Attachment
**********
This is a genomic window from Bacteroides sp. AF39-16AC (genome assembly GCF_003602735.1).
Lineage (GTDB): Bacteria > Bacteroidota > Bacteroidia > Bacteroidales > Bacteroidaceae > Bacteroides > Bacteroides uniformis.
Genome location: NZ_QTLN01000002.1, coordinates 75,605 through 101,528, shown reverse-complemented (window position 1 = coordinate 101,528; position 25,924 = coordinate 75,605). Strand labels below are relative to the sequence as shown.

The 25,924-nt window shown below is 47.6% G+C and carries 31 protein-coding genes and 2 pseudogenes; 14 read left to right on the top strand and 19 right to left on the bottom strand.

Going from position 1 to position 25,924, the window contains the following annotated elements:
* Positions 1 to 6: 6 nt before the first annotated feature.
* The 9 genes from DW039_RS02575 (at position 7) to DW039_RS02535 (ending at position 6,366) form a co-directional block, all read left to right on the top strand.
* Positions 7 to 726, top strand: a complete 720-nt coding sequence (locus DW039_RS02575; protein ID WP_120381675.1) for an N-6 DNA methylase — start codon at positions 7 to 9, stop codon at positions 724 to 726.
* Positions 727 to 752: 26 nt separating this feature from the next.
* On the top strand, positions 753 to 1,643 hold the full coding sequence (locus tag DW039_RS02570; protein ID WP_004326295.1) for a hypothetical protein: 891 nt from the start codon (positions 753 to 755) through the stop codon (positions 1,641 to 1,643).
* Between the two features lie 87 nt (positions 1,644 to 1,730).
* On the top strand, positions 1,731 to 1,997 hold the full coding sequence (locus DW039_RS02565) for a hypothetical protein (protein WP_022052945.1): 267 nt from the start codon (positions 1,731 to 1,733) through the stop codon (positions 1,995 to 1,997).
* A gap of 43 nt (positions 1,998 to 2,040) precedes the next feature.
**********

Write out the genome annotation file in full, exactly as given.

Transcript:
This is a genomic window from Bacteroides sp. AF39-16AC (genome assembly GCF_003602735.1).
Lineage (GTDB): Bacteria > Bacteroidota > Bacteroidia > Bacteroidales > Bacteroidaceae > Bacteroides > Bacteroides uniformis.
Genome location: NZ_QTLN01000002.1, coordinates 75,605 through 101,528, shown reverse-complemented (window position 1 = coordinate 101,528; position 25,924 = coordinate 75,605). Strand labels below are relative to the sequence as shown.

The 25,924-nt window shown below is 47.6% G+C and carries 31 protein-coding genes and 2 pseudogenes; 14 read left to right on the top strand and 19 right to left on the bottom strand.

Going from position 1 to position 25,924, the window contains the following annotated elements:
* Positions 1 to 6: 6 nt before the first annotated feature.
* The 9 genes from DW039_RS02575 (at position 7) to DW039_RS02535 (ending at position 6,366) form a co-directional block, all read left to right on the top strand.
* Positions 7 to 726, top strand: a complete 720-nt coding sequence (locus DW039_RS02575; protein ID WP_120381675.1) for an N-6 DNA methylase — start codon at positions 7 to 9, stop codon at positions 724 to 726.
* Positions 727 to 752: 26 nt separating this feature from the next.
* On the top strand, positions 753 to 1,643 hold the full coding sequence (locus tag DW039_RS02570; protein ID WP_004326295.1) for a hypothetical protein: 891 nt from the start codon (positions 753 to 755) through the stop codon (positions 1,641 to 1,643).
* Between the two features lie 87 nt (positions 1,644 to 1,730).
* On the top strand, positions 1,731 to 1,997 hold the full coding sequence (locus DW039_RS02565) for a hypothetical protein (protein WP_022052945.1): 267 nt from the start codon (positions 1,731 to 1,733) through the stop codon (positions 1,995 to 1,997).
* A gap of 43 nt (positions 1,998 to 2,040) precedes the next feature.